Good morning and happy Friday readers! We've made it to the end of another week, and where I am on the globe, the morning air is Crisp ™ , the sun is shining, and it's Halloween 1st. My favorite time of year. And, in case you missed it, this is also the tail end of Banned Books Week.
Banned Books Week is an annual awareness campaign, born from the fight against hate, ignorance, and bigotry, embracing the freedom to read and the books that inspire and speak to us. The first Banned Books Week took place in 1982 and is traditionally held in the last week of September. The idea behind Banned Books Week is to:
"Stress the importance of ensuring the availability of those unorthodox or unpopular viewpoints to all who wish to read them and the requirement to keep material publicly available so that people can develop their own conclusions and opinions."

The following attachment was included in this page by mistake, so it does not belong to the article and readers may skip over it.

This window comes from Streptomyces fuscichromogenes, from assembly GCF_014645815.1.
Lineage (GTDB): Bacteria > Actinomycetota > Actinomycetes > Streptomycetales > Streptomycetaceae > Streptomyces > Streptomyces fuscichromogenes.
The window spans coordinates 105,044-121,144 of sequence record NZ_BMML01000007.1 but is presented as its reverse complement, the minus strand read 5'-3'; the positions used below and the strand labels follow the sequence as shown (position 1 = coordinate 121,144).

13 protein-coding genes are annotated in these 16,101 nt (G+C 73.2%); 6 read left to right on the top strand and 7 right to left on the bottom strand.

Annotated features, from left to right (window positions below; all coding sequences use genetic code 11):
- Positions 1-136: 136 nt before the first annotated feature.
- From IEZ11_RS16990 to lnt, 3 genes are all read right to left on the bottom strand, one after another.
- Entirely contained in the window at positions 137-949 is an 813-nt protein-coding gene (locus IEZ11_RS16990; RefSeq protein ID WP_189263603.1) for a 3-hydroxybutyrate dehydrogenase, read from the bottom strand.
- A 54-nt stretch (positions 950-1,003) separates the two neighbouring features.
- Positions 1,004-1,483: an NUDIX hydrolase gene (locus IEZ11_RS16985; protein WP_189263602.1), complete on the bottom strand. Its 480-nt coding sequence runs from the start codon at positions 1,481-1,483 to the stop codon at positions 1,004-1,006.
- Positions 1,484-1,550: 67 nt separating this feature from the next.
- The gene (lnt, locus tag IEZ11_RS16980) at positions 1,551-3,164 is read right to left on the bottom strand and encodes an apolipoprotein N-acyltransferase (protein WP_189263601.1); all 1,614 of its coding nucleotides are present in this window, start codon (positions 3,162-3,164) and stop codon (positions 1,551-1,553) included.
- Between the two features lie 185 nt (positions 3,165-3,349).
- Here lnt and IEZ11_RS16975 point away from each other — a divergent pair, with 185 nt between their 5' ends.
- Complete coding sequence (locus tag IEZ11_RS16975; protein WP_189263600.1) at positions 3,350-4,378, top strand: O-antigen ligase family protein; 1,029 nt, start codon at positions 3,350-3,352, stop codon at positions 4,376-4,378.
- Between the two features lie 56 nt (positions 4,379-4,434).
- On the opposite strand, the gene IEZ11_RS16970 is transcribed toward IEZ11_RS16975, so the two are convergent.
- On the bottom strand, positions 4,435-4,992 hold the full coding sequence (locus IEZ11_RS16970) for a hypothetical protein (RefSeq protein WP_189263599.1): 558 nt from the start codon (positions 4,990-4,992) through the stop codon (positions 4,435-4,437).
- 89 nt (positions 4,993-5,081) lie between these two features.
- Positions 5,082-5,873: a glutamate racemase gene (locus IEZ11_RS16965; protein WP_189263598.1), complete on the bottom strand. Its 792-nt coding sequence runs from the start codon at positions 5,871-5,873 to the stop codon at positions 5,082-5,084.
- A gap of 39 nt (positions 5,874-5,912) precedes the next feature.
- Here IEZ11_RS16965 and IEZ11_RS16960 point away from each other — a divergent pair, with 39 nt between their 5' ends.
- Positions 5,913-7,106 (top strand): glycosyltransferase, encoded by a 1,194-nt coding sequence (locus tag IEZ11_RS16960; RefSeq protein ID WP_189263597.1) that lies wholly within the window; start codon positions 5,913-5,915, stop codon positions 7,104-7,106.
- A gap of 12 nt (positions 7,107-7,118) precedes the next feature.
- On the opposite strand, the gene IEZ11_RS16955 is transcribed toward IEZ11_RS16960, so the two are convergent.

Not all banned books may present viewpoints and ideals you might agree with, though the bulk of banned books often center around marginalized perspectives. Some books are banned for arbitrary reasons, citing what proponents deem 'negative' and 'inappropriate' content for the youth, while ignoring the cultural insight and impact these reads have on their readers. In the resources and further reading below, I've linked the database for banned books, which also states the reasons why. I encourage you to explore the list, and hopefully, try out a few reads yourself.